Posted by: Jonathan Stepp | March 22, 2008

The Cross

The Father was not punishing Jesus in our place on the cross. So what was happening when Jesus was crucified?

Click here to listen to my Good Friday sermon: Perspective on the Cross (it’s only 14 minutes.)

I was really helped in this sermon by Baxter Kruger’s post on the subject and John Stonecypher’s post over at the Dancing God.

Happy Easter!


  1. […] on WordPress, I came across this post (and sermon link – advertised as only 14 minutes) titled, The Cross. The author begins, “The Father was not punishing Jesus in our place on the cross.” In […]

  2. Thanks for the link, Lisa. We obviously disagree about how to interpret the scripture but I appreciate your reading and commenting. I believe in the Christus Victor theory of the atonement because I don’t believe there is a split in the personalities of the God-head. I don’t believe the Father is angry and demands a “pound of flesh” to forgive our sins while the Son is forgiving and merciful and willing to die for us. I believe the Father, Son and Holy Spirit are all forgiving, merciful and willing to die for us. I would agree wholeheartedly with the quote from George MacDonald that you placed in your post.

    Jesus died for our sins. His death was not to appease an angry Father who demands blood. His death was to conquer sin and death and rescue us from Satan. We are saved by his blood because his blood conquers the evil that is against us.

    I deleted your first comment, where you put in the long list of scriptures because you didn’t discuss what you thought all those scriptures meant – you just listed them. It seemed to take up a lot of room without creating a dialogue.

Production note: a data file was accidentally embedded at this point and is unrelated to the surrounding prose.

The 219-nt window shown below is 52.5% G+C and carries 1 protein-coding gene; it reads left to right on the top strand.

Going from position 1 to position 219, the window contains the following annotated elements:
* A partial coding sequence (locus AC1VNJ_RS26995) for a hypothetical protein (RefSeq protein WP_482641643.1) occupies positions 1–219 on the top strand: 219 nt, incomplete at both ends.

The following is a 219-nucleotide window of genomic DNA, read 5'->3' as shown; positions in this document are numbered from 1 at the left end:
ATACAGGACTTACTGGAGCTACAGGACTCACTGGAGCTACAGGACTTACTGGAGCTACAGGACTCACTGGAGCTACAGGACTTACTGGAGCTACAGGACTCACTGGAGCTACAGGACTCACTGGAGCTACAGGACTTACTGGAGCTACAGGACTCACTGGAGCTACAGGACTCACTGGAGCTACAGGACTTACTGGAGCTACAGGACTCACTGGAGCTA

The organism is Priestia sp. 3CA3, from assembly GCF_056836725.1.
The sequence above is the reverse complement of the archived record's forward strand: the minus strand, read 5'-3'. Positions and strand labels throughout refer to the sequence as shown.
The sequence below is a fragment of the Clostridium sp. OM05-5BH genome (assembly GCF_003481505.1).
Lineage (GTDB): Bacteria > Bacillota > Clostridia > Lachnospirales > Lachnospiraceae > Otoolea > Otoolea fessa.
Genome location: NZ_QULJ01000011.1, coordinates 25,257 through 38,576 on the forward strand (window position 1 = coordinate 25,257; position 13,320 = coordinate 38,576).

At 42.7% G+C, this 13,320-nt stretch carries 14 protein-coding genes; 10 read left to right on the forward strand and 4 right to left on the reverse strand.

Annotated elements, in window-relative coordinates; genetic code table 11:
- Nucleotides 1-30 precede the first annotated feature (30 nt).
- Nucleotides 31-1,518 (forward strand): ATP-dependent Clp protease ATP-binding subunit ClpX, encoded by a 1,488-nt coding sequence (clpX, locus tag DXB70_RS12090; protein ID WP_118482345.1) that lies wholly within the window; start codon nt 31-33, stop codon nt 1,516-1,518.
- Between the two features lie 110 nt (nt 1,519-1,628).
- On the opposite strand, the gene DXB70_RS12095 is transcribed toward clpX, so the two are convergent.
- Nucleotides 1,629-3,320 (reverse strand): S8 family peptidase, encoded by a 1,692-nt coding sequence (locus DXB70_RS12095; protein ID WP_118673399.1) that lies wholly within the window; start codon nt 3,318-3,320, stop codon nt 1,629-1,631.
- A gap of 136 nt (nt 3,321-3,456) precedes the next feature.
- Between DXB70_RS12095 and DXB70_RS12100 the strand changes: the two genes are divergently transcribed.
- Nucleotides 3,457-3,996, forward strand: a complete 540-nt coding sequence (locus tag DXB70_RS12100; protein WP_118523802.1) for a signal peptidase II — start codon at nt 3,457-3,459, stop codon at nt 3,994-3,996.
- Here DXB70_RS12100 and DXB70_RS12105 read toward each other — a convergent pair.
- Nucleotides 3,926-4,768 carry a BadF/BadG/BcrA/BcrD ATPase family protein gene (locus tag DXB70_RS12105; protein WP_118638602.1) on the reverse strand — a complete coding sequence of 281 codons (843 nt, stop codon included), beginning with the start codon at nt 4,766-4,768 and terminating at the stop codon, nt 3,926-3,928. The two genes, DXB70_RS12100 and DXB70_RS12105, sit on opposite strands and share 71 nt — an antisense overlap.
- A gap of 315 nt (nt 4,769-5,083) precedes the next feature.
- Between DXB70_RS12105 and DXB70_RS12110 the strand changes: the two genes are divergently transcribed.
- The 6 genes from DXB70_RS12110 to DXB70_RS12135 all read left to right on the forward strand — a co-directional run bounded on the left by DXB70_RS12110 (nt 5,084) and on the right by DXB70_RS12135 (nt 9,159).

For any readers who would like to see the George MacDonald quote or Lisa’s list of scriptures you’ll find them in her post where she critiques my sermon, just follow the link next to her comment.

  3. Hi Jonathon,
    I only listened to the first half of your sermon. I had to turn it off after you said God was saying “whoo-hoo” when Jesus was on the cross. I think this makes a mockery of it. I don’t know what your intention was behind that. Perhaps you can elaborate for me. Thanks.

    I really appreciate the fact that you are trying to show the full scope of the Christian message—that the cross is about more than just sin, but I’m just not quite sure I understand how you are getting there.

    Thanks again for the thought provoking sermon.

  4. Hi coldfire,

    Since I believe that Jesus’ work on the cross was his triumphant victory over the sin and death that would have robbed the Father of his adopted children (humanity) I visualize the Father, Son and Spirit filled with triumphant joy when the work of the cross is finished.

    Jesus is triumphant, Satan is defeated, and I can visualize the Father filled with excitement and joy that his Son has won the battle and rescued his precious and beloved humanity.

    Perhaps I went a little too far in trying to visualize the conversation and expression within the Triune Life at that most fearful and awesome moment when the Son descended into the depth of our Hell.